It didn’t take me long to emphatically put that idea out of my head and focus on the subject matter at hand, which was eminently photogenic.

Trillium Ravine Preserve, Berrien County, Michigan

Trillium Ravine Preserve, Berrien County, Michigan

White Trillium Intimate, Trillium Ravine Preserve, Berrien County, Michigan

Trillium Ravine Preserve, Berrien County, Michigan

Trillium Ravine Preserve, Berrien County, Michigan

Though we never got any more clouds, late in the afternoon we were able to work some tight shots that were in open shade and/or with the benefit of a series of diffusers.

White Trillium Duo, Trillium Ravine Preserve, Berrien County, Michigan

While the white trillium was the star of the show, there were a number of other wildflower species in evidence, and I used my macro lens to work with them.

Blue Phlox Close-Up, Trillium Ravine Preserve, Berrien County, Michigan

Prairie Trillium, Trillium Ravine Preserve, Berrien County, Michigan

Given the proximity of Bendix Woods and Trillium Reserve, the ideal scenario would be to have an entire day during peak bloom that was cloudy with little or no wind, and spend half the daylight hours at the Ravine and the other half at Bendix.  Maybe next year…



  1. All the pics are so beautiful!!!

    • Thanks very much!

  2. These are spectacular….I was going to suggest Pilcher Park in Joliet but there are far fewer flowers perhaps of a greater diversity of types though.

    • Thanks!

      Messenger Woods FP in Lockport used to be a real hot spot for trillium, but I’ve been told that the deer decimated them some time ago. It’s apparently still a good location for other spring ephemerals, and I really ought to get down there to check it out one of these years.

  3. This looks so beautiful and peaceful!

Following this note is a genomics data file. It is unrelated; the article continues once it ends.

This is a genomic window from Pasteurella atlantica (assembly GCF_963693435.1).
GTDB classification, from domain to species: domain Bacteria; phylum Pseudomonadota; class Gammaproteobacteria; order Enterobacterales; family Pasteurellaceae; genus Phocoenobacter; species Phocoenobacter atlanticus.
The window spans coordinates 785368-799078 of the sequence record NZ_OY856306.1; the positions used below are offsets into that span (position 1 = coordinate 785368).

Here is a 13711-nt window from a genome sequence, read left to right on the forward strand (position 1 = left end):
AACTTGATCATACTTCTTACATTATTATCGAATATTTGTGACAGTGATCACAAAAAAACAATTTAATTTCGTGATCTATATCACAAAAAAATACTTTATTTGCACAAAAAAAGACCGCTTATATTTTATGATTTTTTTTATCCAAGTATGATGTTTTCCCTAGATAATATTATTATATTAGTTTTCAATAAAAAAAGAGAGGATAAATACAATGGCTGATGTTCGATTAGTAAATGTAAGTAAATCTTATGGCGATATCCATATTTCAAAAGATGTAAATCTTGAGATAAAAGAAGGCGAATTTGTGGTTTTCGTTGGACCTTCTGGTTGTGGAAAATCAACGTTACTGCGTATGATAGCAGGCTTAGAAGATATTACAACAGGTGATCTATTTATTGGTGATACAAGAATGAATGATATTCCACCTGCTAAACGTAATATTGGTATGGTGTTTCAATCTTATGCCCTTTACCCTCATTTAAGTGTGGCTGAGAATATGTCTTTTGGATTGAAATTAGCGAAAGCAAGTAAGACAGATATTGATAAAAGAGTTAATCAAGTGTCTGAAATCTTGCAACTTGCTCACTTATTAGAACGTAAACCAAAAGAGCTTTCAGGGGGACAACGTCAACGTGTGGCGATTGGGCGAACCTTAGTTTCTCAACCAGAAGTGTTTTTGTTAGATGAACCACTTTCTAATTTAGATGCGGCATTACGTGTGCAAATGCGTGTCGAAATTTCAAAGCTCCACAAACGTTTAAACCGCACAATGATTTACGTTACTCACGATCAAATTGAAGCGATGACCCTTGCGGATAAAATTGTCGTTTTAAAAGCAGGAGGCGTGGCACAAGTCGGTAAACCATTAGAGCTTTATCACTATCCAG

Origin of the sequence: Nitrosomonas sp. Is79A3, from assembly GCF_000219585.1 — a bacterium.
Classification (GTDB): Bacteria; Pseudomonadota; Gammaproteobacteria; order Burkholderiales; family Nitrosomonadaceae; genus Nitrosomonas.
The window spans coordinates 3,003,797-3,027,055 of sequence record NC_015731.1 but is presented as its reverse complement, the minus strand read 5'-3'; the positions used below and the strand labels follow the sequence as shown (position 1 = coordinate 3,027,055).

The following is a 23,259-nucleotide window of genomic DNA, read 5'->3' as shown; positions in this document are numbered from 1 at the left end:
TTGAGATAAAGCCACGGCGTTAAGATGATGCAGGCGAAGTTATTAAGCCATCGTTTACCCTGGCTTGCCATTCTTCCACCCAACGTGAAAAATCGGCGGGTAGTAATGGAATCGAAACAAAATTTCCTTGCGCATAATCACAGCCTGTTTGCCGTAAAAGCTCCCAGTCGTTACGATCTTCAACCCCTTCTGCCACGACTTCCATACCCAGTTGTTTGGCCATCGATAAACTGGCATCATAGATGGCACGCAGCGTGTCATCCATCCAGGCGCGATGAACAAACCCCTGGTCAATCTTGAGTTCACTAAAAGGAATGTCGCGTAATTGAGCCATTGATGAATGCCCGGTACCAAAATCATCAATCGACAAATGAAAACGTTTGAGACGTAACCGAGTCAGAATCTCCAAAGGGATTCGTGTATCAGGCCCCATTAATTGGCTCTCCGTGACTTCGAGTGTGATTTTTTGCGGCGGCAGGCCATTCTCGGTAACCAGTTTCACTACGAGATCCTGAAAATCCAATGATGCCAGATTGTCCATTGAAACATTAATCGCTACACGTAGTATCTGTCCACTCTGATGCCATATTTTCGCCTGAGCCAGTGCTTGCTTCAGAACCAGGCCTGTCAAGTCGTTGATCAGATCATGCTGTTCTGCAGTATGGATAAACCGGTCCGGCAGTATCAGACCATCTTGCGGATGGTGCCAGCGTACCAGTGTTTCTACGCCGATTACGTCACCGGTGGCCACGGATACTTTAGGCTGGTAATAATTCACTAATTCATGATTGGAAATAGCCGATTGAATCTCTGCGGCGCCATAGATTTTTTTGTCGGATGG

4. Lovely! I used to walk through woods like these as a teenager behind my house in Ontario.

    • Thanks, Jane. Makes sense that there would be some spots like this in (southern) Ontario…

  5. I feel fortunate when I see a small clump of trillium in our woods. Seeing your images is a magical bounty!

    • Thanks, Ellen. If you’re ever back this way during the bloom (usually around April 25-27 or thereabouts–it was extremely late this year) I’ll be happy to show you these spots.

  6. You got quite a thrillium
    From all the trillium.

    • Too bad my name’s not William. 🙂

  7. You are blessed seeing and capturing such multitudes of Trilliums and you certainly know how to do them justice. We took a hike not long ago in the Redwoods appropriately named Trillium Falls. It seemed as though there were Trilliums at every step we took, but naturally they weren’t spread out in fields as the ones you’ve showed here.
    Just returned from some marvelous hikes up at Cape Perpetua and Silver Falls. Trillium leaves and some faded petals were all we found, but there was a mind boggling amount of other delights in bloom. Not to mention the Rhodies blooming all along the highway and in the woods. Love this time of year!

    • Thanks, Gunta.

      Glad to hear that you had some good experiences to the north. Hopefully the waterfalls were all flowing nicely for you at Silver Falls.

      • Our main objective at Silver Falls was a visit with the grandkids who live nearby. We opted for a nature hike instead of the falls which were already swarming with people the Friday morning of Memorial Day weekend. It’s been a pretty tough winter, so I also didn’t feel up to doing the Canyon Trail… so no chance to take a shot at any of the falls. The nature hike was pretty rewarding with lots of flowers popping out and quite uncrowded.

  8. You used the logs and paths to great effect in these compositions. In the third photo I like the way the thousands of trilliums echo all the new leaves in the background, giving the image a pointillist feeling.

    • Thanks very much! I was given some terrific elements to work with.

  9. I just got back from a first visit to Michigan with my mother. She had to pull over to the side of the road several times because she was so blown away by the Trillium– we didn’t know such bounties were possible! Nothing like this exists on the East Coast, at least not that I know of. Thanks for the gorgeous pictures!

    • Thanks very much!

      Truth is, until a couple of years ago, I hadn’t seen anything quite like this myself, despite numerous spring visits to the Smoky Mountains. There’s plenty of trillium in the Smokies, but I’ve never seen grow in such thick enclaves as I’ve seen over the last few springs in northwest Indiana and southwest Michigan.

  10. […] and fellow photographer Danny Burk about possible day trips this year (we eventually ended up at Trillium Ravine in early May) when he mentioned that he was heading up to the Sleeping Bear area some time in the […]